Citizen award surprises recipient
A little rain didn't spoil the Fourth of July party in Basehor, and members of the Basehor Chamber of Commerce didn't spoil a surprise for one of its members.
Lila White, who is active in numerous civic activities, was named 2007 Citizen of Year during Basehor's Independence Day celebration, "Honoring America's Heartland Heroes."
Nominations for the Citizen of the Year Award are submitted to the Basehor Chamber of Commerce for review and the chamber's board of directors makes the final decision.
A chamber board member herself, White said her fellow board members did a great job keeping it a secret even though it had to have been difficult.
"I work in Lawrence so they know I usually can't make it to noon meetings," White said about her fellow board members. "They scheduled a noon meeting and then checked with me in advance to see if I was going to be there. It was pretty sneaky. They kept it a secret until the very end."
Recipients of the award are chosen based on nominations and their commitment to community service. Along with her participation in the chamber, White also is president of Friends of the Library, chairperson of Basehor Dairy Days, an Independence Day celebration committee member and also helps out with the Basehor Historical Society.
White received five nominations for the award, one of which was from the 2006 award recipient Mary Ann Mogle.
"She's just an awesome lady and an extremely hard worker," Mogle said. "Whenever there's a need, she's there. One thing that's neat about Lila is she never asks for any recognition. She's not one of those people to pat herself on the back and she definitely deserves it."
"I'm just overwhelmed at the response," White said. "It's pretty neat."
Resident Debbie Breuer received the Spirit Award for her commitment to the community. The recipient of the Spirit Award is also chosen by nominations and the chamber board. Breuer said she was surprised to hear she had received the award.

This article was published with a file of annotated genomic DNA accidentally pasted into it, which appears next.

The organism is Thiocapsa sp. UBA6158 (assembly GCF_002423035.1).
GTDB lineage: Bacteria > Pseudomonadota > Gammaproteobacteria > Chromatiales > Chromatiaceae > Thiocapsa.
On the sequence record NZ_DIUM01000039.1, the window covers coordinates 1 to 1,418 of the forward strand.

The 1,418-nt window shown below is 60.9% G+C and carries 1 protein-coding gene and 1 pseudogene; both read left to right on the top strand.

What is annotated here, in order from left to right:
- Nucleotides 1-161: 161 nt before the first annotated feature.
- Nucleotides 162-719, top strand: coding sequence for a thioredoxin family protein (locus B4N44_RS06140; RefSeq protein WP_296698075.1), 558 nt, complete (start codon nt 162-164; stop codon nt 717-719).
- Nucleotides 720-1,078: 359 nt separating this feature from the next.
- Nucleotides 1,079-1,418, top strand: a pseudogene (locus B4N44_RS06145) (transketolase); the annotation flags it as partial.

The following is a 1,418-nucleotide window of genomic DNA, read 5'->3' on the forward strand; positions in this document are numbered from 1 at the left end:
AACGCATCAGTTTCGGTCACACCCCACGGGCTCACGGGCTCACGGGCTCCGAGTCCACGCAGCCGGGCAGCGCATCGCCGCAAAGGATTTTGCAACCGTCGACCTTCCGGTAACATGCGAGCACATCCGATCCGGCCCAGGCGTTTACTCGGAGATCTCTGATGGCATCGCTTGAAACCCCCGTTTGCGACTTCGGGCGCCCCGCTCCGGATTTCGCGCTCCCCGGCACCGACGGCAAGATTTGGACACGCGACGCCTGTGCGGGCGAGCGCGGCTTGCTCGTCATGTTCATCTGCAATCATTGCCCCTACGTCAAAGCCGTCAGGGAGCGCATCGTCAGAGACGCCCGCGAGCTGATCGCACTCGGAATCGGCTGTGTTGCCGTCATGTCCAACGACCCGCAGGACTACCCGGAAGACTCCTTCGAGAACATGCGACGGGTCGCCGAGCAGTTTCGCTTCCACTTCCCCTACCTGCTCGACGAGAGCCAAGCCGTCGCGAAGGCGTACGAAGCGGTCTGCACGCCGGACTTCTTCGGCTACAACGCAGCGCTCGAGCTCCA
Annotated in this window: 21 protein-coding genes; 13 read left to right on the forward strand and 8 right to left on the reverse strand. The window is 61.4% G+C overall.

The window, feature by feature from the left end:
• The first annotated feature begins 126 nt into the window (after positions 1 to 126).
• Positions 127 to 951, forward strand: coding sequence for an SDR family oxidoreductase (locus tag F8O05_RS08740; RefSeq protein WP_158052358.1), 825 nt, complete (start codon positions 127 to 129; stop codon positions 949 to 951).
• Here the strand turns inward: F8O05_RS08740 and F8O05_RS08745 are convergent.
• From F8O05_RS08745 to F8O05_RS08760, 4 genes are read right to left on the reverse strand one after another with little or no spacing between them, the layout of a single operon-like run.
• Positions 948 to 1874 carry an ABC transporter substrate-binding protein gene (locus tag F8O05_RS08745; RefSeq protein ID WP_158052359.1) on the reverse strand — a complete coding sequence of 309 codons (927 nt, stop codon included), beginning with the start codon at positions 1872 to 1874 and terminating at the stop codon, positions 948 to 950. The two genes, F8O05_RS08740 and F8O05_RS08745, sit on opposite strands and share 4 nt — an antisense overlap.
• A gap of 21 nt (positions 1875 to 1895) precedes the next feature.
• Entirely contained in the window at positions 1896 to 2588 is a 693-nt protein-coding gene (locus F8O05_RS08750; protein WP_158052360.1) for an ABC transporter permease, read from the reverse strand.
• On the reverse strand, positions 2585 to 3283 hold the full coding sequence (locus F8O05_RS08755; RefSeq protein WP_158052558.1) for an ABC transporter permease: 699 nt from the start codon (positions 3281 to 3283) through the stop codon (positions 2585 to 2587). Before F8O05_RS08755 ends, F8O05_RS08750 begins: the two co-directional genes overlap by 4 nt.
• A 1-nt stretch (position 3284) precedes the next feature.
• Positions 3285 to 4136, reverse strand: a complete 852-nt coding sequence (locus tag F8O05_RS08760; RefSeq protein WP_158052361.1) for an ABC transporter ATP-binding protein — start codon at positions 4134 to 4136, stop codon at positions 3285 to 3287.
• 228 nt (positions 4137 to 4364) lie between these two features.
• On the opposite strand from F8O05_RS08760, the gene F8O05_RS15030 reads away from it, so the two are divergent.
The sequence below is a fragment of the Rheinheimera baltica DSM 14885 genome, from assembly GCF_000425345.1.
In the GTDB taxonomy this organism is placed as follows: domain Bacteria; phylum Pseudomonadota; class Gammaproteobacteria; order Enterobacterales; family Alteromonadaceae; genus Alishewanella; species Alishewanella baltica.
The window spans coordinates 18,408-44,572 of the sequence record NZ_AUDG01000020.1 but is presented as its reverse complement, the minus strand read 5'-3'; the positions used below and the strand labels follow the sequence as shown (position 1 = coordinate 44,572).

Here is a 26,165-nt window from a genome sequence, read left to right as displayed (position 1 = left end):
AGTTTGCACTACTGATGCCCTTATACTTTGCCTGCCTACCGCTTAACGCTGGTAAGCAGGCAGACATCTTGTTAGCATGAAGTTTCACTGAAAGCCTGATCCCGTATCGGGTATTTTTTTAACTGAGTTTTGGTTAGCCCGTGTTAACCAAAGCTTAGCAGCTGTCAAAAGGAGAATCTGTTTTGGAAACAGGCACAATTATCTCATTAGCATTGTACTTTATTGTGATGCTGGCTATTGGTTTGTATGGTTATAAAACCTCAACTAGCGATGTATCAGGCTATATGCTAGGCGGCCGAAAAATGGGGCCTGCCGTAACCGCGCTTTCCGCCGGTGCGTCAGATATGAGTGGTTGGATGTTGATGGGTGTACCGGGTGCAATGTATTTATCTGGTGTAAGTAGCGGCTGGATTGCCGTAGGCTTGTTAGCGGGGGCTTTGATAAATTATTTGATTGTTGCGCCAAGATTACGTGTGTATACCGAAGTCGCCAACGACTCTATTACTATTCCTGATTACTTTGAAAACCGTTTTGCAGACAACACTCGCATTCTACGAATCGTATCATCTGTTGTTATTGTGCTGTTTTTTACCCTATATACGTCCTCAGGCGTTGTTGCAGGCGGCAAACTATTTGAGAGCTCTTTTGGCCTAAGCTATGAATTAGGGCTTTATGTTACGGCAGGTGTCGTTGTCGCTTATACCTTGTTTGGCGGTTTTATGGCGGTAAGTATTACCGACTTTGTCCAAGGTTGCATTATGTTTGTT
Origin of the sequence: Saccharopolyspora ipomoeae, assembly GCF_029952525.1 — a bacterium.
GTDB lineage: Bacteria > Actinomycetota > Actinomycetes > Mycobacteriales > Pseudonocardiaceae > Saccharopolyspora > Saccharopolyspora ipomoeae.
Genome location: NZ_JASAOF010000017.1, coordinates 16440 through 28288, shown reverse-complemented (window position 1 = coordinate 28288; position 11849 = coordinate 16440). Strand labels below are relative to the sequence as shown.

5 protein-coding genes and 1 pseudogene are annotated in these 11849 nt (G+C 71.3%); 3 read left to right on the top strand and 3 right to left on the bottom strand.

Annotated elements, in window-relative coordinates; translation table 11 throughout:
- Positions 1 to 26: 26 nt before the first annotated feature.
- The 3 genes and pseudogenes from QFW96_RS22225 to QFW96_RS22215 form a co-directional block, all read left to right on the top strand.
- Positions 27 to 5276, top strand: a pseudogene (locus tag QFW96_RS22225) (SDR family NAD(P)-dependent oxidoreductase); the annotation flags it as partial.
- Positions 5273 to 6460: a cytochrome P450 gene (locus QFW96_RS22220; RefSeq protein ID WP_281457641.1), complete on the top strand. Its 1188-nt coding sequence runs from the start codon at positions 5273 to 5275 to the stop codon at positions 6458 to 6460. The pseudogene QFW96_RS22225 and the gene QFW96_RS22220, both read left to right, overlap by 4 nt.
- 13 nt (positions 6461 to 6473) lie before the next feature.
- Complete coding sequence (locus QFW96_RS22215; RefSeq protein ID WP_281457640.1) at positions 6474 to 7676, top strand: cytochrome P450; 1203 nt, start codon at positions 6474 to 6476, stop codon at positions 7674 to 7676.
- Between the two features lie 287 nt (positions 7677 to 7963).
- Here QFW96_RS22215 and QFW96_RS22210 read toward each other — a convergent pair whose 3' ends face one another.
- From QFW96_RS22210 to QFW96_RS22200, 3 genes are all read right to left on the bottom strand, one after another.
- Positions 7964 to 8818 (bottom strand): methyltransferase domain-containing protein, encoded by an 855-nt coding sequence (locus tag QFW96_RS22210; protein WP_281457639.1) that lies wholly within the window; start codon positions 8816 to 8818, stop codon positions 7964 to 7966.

"I'm quite honored to think that somebody thinks I've contributed that much to the community," she said. "I'm happy to be a recipient of it."
While parade participation was scarcer than usual, people still turned out to brave the steady rain that fell during the event. Among the crowd was Miss Leavenworth County, Paula Prosser.
"She got a little damp, but she had an umbrella," said Chuck Wilderson, president of Basehor PRIDE. "She was very gracious and we appreciated having her."
The first-place prize awarded to the best parade entry went to Mindy Wilson, who was riding in a wagon pulled by her father.
"She was two or three years old," White, a parade judge, said of Wilson. "She was decorated, her umbrella was decorated, the wagon was decorated, and she just had a beautiful smile on her face. She was just enjoying it."
The Veterans of Foreign Wars International entry, which displayed several flags received second place, and Basehor Boy Scout Troop 169, who turned out in large numbers to march with their banner in the rain, earned third place.
Joining White as parade judges were Mark Lee and City Administrator Carl Slaugh.
The rain stopped about 7 p.m., allowing residents to put away their umbrellas, come outside and enjoy the rest of the activities planned at the high school football field. But, Basehor Mayor Chris Garcia, Slaugh, Police Chief Terry Horner and City Council president Terry Thomas still got soaked as dunk tank volunteers. The popular crowd-pleaser raked in about $105 in donations that went toward the fireworks display, Wilderson said.
Residents also enjoyed a cake walk with cakes furnished by Gold PRIDE and the Dreams Come True organization, concessions provided by the Basehor VFW Post 11499, free popcorn made by Youth PRIDE members and country gospel music by "Soul Salvation."
Hannah Brown, a 2006 graduate of Basehor-Linwood High School sang the National Anthem while the VFW raised the flag. "Taps" was then played during the VFW's 21-gun salute prior to the fireworks display that began at 9:15 p.m.
Wilderson said it was a fantastic display as always.
"People just oooh and aaah at it," he said. "Especially the grand finale. It was spectacular."
Residents were also generous in their donations this year, raising about $970 for the fireworks display.
"That's a little better than what we usually do," Wilderson said. "The turnout was as good as last year even though we had rain earlier."
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